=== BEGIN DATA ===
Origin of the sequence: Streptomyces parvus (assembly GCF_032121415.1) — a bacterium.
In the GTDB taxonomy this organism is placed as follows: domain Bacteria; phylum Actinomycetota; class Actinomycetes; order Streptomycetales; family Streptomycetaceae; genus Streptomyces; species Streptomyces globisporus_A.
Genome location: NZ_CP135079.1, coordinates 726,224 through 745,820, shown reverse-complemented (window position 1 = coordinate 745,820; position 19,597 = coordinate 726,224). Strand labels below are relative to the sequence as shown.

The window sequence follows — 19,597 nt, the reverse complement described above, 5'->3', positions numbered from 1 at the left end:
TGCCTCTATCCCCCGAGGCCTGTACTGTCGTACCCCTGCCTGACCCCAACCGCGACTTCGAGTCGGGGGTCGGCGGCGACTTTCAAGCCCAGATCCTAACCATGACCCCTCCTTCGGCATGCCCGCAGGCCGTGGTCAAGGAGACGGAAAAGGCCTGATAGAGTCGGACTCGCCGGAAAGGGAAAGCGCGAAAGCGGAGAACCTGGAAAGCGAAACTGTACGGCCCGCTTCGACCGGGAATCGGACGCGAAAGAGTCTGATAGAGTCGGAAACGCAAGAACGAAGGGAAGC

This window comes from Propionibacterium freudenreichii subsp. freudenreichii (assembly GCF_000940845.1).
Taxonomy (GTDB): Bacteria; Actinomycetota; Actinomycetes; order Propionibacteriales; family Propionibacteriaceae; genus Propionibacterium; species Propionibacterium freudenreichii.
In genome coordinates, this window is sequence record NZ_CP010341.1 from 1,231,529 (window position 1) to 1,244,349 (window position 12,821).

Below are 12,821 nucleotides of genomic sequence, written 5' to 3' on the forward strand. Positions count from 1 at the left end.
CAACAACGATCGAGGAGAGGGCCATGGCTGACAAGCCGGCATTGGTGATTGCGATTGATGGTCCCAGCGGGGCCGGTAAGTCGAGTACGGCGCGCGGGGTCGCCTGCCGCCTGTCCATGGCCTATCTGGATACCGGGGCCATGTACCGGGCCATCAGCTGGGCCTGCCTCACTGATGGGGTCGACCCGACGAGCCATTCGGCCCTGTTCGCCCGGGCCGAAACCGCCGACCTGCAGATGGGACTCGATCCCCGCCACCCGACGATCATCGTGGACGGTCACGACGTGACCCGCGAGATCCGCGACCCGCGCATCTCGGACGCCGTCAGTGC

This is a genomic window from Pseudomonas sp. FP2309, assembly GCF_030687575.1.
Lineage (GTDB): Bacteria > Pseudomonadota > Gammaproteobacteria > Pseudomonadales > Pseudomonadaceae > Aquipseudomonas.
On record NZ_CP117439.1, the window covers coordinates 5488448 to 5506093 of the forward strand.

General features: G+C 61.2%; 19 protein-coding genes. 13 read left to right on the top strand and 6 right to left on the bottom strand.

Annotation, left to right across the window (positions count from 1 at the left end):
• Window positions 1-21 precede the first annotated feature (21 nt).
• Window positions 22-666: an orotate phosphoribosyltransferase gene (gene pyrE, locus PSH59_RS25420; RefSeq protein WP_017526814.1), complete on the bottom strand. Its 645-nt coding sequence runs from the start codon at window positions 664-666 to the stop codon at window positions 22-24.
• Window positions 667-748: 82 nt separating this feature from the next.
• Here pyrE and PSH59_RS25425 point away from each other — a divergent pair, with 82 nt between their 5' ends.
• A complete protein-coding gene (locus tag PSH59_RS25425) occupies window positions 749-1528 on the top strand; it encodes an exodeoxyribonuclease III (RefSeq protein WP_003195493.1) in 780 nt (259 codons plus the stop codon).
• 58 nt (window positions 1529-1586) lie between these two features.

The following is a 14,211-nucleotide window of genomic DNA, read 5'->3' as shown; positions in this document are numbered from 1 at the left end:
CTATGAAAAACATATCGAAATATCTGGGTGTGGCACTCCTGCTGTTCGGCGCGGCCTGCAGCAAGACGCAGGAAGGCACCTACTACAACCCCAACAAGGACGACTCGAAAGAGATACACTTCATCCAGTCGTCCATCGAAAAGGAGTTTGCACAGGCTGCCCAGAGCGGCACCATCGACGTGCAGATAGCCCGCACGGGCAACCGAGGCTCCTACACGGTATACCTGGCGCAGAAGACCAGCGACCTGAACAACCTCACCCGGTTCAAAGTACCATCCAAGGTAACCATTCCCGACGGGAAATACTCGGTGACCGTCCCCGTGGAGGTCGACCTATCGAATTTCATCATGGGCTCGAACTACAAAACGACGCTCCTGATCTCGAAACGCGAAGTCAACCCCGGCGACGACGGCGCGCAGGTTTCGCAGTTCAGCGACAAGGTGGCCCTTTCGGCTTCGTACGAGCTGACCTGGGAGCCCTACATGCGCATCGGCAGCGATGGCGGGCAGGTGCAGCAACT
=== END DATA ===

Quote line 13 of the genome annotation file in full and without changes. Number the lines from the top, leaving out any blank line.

On record NZ_CP117439.1, the window covers coordinates 5488448 to 5506093 of the forward strand.